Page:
When they arrived at Guam on Sunday, November 16, the ships took on water, bananas, coconuts, and vegetables before sailing for Manila the next day. At one point, the ships passed an island at night and did so in total blackout. This for many of the soldiers was a sign that they were being sent into harm’s way. The ships entered Manila Bay, at 8:00 A.M., on Thursday, November 20, and docked at Pier 7 later that morning. At 3:00 P.M., most of the soldiers were taken by bus to Ft. Stotsenburg. Those who drove trucks drove them to the fort, while the maintenance section remained behind at the pier to unload the tanks.
At the fort, they were greeted by Colonel Edward King, who apologized that they had to live in tents along the main road between the fort and Clark Airfield. He made sure that they all received Thanksgiving Dinner before he went to have his own. Ironically, November 20 was the date that the National Guard members of the battalion had expected to be released from federal service.
The members of the battalion pitched the tents in an open field halfway between the Clark Field Administration Building and Fort Stotsenburg. The tents were set up in two rows and five men were assigned to each tent. There were two supply tents and meals were provided by food trucks stationed at the end of the rows of tents.
For the next seventeen days, the tankers worked to remove cosmoline from their weapons. The grease was put on the weapons to protect them from rust while at sea. They also loaded ammunition belts and did tank maintenance as they readied their tanks to take part in maneuvers.
On December 1, the tankers were ordered to the perimeter of Clark Field to guard against Japanese paratroopers. From this time on, two tank crew members remained with each tank at all times and received their meals from food trucks.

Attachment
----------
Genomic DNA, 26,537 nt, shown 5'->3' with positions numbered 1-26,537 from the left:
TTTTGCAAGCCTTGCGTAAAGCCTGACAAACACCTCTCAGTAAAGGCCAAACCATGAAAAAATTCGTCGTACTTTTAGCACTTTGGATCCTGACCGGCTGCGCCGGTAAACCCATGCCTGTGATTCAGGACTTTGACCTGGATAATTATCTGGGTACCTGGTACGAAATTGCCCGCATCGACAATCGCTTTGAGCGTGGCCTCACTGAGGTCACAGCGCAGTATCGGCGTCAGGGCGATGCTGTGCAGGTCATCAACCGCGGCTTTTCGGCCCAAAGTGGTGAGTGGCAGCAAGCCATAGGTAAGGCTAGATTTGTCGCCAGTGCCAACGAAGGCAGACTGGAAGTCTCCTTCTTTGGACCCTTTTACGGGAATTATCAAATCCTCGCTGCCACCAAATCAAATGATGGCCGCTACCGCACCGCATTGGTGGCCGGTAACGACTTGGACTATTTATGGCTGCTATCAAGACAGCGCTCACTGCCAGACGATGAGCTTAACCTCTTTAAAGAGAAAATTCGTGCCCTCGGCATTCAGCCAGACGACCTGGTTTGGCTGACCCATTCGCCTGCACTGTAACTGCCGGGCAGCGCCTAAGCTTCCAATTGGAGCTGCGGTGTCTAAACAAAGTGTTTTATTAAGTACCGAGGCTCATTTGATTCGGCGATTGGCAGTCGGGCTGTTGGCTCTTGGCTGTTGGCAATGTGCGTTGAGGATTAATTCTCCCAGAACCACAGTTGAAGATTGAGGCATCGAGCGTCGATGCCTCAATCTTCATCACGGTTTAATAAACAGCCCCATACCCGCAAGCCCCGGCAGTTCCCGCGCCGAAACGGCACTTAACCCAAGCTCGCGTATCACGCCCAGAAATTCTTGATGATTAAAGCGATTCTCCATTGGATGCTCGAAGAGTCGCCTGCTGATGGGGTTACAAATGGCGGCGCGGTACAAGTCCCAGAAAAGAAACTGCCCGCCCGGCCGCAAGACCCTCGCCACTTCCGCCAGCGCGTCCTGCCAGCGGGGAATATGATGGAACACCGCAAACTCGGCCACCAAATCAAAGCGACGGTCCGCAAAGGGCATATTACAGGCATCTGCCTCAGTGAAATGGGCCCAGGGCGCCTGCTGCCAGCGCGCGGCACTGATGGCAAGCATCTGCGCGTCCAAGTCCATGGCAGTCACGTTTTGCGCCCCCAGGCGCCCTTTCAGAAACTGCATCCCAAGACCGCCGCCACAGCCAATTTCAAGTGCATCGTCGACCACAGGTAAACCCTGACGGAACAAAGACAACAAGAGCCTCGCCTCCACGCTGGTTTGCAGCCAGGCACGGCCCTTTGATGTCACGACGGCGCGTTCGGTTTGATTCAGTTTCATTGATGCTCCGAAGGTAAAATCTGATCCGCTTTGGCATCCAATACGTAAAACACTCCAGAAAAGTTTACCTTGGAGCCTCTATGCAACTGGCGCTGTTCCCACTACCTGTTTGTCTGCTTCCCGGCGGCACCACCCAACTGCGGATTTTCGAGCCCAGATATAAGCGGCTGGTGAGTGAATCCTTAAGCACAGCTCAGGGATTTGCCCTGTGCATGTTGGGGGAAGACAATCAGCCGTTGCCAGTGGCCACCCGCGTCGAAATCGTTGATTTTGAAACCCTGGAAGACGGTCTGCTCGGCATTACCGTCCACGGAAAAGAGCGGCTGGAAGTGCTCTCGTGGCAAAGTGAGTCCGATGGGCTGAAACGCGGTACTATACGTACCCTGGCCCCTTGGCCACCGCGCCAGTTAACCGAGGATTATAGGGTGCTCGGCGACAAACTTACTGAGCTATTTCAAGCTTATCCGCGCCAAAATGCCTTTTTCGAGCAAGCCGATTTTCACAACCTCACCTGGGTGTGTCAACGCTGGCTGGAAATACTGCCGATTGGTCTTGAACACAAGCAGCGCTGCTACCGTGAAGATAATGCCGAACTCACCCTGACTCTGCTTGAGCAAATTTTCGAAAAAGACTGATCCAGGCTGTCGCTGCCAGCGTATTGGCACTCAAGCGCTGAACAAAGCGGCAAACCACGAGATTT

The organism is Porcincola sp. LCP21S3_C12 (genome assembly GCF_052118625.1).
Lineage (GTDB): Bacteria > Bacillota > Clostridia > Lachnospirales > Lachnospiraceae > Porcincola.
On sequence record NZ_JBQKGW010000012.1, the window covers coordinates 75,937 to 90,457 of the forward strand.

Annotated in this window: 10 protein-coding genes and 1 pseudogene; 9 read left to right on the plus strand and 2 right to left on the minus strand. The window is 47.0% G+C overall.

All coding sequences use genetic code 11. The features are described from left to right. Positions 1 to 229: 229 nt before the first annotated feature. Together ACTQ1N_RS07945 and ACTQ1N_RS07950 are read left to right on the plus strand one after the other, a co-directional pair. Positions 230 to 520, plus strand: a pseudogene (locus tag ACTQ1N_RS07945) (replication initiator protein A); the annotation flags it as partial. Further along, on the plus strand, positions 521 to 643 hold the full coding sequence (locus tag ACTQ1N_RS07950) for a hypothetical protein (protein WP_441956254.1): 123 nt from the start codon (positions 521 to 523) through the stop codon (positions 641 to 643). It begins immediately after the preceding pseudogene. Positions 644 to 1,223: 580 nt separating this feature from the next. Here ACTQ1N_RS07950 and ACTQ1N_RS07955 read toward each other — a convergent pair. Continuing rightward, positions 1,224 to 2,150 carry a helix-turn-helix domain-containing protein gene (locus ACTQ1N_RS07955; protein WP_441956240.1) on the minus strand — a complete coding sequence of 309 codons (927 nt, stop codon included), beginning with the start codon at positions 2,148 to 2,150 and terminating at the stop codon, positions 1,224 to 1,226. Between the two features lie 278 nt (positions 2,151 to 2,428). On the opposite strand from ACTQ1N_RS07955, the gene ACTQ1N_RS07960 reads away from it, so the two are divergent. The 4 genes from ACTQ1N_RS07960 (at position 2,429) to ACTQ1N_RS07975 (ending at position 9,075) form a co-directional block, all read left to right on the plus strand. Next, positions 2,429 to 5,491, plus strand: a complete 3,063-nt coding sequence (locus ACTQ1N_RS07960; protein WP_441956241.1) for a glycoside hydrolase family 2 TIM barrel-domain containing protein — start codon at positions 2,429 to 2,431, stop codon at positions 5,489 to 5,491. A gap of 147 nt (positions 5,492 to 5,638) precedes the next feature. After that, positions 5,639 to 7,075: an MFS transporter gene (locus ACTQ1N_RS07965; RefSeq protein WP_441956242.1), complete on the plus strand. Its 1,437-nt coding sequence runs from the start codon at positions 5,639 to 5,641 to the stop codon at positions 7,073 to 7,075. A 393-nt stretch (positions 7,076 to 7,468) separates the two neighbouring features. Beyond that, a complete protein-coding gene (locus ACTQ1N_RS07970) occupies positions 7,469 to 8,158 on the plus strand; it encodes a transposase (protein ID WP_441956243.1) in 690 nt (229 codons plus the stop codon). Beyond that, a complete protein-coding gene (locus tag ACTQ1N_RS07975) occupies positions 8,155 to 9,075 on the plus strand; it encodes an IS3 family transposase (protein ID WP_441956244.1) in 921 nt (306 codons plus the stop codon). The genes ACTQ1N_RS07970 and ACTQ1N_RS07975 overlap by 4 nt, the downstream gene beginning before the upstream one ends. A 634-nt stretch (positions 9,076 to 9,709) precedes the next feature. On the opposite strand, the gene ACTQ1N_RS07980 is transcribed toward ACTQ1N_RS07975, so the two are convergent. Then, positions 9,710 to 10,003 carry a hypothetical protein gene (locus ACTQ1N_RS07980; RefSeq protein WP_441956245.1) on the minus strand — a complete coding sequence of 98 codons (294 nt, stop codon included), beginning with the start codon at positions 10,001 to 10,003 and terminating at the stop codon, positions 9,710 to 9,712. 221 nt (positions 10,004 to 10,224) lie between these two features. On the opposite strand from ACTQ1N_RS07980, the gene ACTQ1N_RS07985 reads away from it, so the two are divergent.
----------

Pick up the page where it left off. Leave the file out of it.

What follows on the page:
The morning of December 8, 1941, Capt Walter Write informed his company of the Japanese attack on Pearl Harbor. The tankers took their position around the perimeter of the airfield. At 8:30, the American planes took off and filled the sky. They landed at noon and lined up near the mess hall while the pilots went to lunch.
The tankers were eating lunch when a formation of 54 planes was spotted approaching the airfield from the north. The tankers believed the planes were American. As they watched, raindrops fell from the planes. When bombs exploded on the runways, they knew the planes were Japanese.
Four days after the attack, on December 12, the company was sent to the Barrio of Dau so it could prevent sabotage of a highway and railroad. From there, the company was sent to join the other companies of the 192nd just south of the Agno River.
On December 23 and 24, the company was in the area of Urdaneta, where the tankers lost the company commander, Capt. Walter Write. After he was buried, the tankers made an end run to get south of Agno River. As they did this, they ran into Japanese resistance early in the evening but successfully crossed the river in the Bayambang Province.
On December 25, the tanks of the battalion held the southern bank of the Agno River from Carmen to Tayung, with the tanks of the 194th holding the line on the Carmen-Alcala-Bautista Road. The tanks held the position until 5:30 in the morning on December 27.
The 192nd and part of the 194th fell back to form a new defensive line the night of December 27 and 28. From there they fell back to the south bank of the BanBan River which they were supposed to hold for as long as possible. The tanks were at Santo Tomas near Cabanatuan on December 28 and 29 serving as a rear guard against the Japanese.